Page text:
Less gift giving leaves what’s more important which is just being together. Reading seasonal poems, short stories and Scripture, telling stories, playing board games or watching a holiday movie are some no fail old school fun ways to experience time together! Who needs more things when more time together is what we really need. (Although I do think kids should get gifts!) What if you all went Christmas caroling? What a great memory that would be. Those old fashioned ideas are sure to be your best holiday memories…ever! Don’t knock it ’til you’ve tried it. Bring them back. The next generation will thank you for it.
Last Christmas, we bundled up, stomped through the snow to sit by a roaring fire under the Minnesota stars, drinking hot beverages while my husband played guitar. Then we came indoors to watch “White Christmas”. It was wonderful.
For me, I want and need quiet time during the Advent season. I take a few minutes here and there to reflect on the spiritual meaning of the season. As a Christian, the birth of Jesus is important. Time in the scriptures and prayer is a must for me. It makes the entire holiday meaningful. It makes my entire life meaningful. Everyone, no matter what holiday you celebrate, needs to step back in the quiet and reflect on life now and then.
A really good feeling is when you give of those who struggle. Go to those in need and do a little something, or invite them into your world, on your turf. It makes the rest of your holiday list seem trivial. There is so much sadness on our planet and right next door. If each one of us would reach out to someone, it’d be a better world.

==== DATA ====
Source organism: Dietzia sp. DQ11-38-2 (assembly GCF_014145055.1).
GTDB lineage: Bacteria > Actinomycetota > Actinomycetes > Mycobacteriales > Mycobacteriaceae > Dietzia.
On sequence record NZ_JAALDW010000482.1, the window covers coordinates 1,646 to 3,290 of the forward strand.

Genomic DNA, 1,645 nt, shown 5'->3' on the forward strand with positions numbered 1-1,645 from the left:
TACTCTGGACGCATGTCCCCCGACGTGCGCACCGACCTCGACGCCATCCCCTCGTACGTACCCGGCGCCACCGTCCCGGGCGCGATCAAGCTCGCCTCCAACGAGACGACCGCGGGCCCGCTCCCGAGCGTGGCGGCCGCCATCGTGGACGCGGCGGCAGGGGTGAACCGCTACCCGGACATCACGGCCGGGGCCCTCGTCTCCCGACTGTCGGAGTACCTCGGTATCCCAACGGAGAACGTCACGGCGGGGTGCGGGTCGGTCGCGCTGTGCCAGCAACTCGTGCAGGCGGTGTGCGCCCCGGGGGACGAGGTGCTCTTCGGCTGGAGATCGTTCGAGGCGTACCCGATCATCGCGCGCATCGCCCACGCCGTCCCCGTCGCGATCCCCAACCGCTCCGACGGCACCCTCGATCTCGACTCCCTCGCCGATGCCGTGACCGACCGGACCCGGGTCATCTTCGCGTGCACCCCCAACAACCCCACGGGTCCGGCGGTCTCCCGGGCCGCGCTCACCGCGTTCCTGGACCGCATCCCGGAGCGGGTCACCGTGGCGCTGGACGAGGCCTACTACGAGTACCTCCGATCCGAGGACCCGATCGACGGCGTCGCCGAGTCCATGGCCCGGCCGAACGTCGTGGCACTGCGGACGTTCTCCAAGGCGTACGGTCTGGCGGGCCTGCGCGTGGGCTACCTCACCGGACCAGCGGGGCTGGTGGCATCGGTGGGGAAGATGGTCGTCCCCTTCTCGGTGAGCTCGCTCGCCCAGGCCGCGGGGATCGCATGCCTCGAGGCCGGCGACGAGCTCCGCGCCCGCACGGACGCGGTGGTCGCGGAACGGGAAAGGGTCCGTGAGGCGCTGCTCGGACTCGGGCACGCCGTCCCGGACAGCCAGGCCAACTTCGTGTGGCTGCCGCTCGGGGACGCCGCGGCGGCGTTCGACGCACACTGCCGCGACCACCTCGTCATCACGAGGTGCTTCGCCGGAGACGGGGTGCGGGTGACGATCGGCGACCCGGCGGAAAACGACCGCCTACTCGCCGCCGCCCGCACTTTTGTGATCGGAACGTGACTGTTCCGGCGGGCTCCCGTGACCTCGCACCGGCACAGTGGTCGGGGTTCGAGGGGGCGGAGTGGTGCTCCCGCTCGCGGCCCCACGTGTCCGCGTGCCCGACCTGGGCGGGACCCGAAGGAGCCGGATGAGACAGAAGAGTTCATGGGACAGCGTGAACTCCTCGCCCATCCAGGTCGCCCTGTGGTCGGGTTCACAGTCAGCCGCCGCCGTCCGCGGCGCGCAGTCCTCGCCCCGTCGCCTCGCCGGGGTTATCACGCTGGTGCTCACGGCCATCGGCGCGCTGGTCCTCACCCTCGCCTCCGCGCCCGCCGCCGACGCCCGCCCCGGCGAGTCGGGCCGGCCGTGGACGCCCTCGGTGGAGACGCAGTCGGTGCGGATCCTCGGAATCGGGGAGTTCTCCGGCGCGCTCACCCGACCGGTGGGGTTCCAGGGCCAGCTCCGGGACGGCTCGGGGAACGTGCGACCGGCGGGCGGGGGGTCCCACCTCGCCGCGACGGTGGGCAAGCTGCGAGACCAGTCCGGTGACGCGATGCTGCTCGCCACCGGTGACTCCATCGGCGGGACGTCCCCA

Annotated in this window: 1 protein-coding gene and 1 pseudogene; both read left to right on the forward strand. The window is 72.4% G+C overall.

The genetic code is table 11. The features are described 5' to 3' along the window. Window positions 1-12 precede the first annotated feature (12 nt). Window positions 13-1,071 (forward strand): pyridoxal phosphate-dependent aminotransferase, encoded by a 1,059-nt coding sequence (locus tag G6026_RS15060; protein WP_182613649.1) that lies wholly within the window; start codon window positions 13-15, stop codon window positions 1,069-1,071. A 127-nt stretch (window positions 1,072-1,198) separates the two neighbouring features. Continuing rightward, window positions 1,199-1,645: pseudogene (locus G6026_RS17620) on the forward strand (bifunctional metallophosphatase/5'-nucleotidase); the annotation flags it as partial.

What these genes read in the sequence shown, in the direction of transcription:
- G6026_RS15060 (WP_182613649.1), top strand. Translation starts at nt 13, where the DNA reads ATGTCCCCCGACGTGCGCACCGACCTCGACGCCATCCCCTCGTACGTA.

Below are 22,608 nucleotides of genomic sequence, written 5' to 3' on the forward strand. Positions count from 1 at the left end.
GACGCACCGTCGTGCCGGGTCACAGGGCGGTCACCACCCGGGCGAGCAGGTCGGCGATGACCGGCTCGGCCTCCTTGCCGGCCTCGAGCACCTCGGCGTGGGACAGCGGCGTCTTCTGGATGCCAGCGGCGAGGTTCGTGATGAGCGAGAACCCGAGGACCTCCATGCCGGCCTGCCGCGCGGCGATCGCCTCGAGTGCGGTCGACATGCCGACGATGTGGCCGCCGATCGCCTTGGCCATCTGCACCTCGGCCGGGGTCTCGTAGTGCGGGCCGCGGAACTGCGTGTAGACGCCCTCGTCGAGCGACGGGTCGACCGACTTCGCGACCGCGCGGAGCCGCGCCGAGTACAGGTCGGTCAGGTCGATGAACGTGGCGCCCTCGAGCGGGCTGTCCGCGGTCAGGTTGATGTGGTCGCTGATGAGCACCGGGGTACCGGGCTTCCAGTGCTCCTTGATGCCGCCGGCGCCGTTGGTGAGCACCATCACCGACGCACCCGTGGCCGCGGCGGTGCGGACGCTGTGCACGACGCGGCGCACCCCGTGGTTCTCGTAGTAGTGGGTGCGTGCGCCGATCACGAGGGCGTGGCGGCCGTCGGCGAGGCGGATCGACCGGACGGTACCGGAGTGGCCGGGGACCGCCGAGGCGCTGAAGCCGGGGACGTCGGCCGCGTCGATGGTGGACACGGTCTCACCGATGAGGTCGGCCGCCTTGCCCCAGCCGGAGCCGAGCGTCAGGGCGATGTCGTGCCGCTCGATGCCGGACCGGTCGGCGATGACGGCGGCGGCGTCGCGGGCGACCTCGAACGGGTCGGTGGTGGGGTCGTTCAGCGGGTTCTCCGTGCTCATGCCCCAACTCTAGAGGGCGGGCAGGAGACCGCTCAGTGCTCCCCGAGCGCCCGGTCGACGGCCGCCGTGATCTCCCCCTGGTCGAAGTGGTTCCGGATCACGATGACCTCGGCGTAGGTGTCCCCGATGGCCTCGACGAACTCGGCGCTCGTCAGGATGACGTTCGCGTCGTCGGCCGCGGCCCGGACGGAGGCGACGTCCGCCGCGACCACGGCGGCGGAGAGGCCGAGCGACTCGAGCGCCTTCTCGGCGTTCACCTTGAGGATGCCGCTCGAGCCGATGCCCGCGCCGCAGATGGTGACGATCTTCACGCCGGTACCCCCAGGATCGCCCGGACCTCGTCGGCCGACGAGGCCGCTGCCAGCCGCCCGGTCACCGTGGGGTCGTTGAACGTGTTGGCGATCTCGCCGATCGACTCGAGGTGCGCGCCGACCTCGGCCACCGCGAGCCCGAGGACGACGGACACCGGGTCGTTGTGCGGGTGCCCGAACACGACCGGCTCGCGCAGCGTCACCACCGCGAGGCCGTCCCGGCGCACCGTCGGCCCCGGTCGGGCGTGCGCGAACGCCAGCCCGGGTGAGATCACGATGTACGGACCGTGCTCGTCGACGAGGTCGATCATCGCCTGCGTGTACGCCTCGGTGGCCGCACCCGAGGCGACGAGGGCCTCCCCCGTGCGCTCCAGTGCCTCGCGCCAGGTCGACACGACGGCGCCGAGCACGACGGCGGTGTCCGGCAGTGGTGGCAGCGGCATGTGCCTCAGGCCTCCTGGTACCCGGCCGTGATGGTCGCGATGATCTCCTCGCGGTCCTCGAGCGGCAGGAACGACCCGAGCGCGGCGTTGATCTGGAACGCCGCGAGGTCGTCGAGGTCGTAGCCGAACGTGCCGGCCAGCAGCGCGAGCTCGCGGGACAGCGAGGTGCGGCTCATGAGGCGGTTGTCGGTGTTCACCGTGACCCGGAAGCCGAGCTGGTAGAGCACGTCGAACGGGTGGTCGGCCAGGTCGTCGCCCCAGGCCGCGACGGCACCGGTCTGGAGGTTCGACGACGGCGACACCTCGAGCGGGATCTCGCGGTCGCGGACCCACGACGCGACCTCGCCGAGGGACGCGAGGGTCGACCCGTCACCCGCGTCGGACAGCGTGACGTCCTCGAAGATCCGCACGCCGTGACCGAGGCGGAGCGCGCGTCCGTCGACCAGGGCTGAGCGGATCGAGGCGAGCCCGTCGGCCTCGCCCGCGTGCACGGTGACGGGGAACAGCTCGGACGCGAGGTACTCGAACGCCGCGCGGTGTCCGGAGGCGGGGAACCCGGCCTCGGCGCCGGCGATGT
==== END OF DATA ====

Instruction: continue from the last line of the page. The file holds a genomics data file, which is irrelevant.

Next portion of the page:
Let’s do it!
- Set YOUR priorities and allow yourself to have limits with no need to apologize. Start by deciding what the holiday means to you, and go from there.
- Keep your focus. Don’t let peers, our culture or traditions rule you.
- Make it a happy time. If it doesn’t bring joy, skip it.
- Know when to say ‘no’. Things will still happen if you don’t do it.
- Ask yourself, what will create the best memories down the road.
- While you can’t control what others expect, you can decide how you’ll react to demands or difficult people. Stay calm.
- Learn to enjoy the simple things. Less really is more.
- Remember the history of the holiday and why you celebrate it. Step back.
- Mix it up. You don’t have to do the same things every year. Ask yourself, what is important this year?
- Take control where you can. There may be traditions but there are no rules, only yours. When you give yourself permission to not be the super holiday fairy, you’ll quickly notice how the perfect holiday is the non-perfect one. Do it your way and have a happy one!